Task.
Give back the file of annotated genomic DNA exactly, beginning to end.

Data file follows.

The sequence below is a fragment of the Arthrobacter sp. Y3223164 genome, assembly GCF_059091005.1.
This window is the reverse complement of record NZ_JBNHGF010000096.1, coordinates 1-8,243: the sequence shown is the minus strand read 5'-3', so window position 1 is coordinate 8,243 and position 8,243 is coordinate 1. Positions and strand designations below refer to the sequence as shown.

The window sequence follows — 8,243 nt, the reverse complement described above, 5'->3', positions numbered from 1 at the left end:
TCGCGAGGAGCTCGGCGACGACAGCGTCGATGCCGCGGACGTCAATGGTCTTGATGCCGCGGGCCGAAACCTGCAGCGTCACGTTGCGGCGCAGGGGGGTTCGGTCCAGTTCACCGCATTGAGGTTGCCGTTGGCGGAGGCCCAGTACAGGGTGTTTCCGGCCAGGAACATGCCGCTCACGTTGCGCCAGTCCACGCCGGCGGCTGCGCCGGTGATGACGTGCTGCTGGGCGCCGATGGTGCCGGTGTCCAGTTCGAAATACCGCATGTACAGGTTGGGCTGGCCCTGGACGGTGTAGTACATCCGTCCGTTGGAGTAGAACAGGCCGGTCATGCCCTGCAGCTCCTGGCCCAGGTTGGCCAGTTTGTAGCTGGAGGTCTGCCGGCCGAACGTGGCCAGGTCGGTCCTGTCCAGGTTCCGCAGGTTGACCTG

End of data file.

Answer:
The sequence below is a fragment of the Arthrobacter sp. Y3223164 genome, assembly GCF_059091005.1.
This window is the reverse complement of record NZ_JBNHGF010000096.1, coordinates 1-8,243: the sequence shown is the minus strand read 5'-3', so window position 1 is coordinate 8,243 and position 8,243 is coordinate 1. Positions and strand designations below refer to the sequence as shown.

The window sequence follows — 8,243 nt, the reverse complement described above, 5'->3', positions numbered from 1 at the left end:
TCGCGAGGAGCTCGGCGACGACAGCGTCGATGCCGCGGACGTCAATGGTCTTGATGCCGCGGGCCGAAACCTGCAGCGTCACGTTGCGGCGCAGGGGGGTTCGGTCCAGTTCACCGCATTGAGGTTGCCGTTGGCGGAGGCCCAGTACAGGGTGTTTCCGGCCAGGAACATGCCGCTCACGTTGCGCCAGTCCACGCCGGCGGCTGCGCCGGTGATGACGTGCTGCTGGGCGCCGATGGTGCCGGTGTCCAGTTCGAAATACCGCATGTACAGGTTGGGCTGGCCCTGGACGGTGTAGTACATCCGTCCGTTGGAGTAGAACAGGCCGGTCATGCCCTGCAGCTCCTGGCCCAGGTTGGCCAGTTTGTAGCTGGAGGTCTGCCGGCCGAACGTGGCCAGGTCGGTCCTGTCCAGGTTCCGCAGGTTGACCTG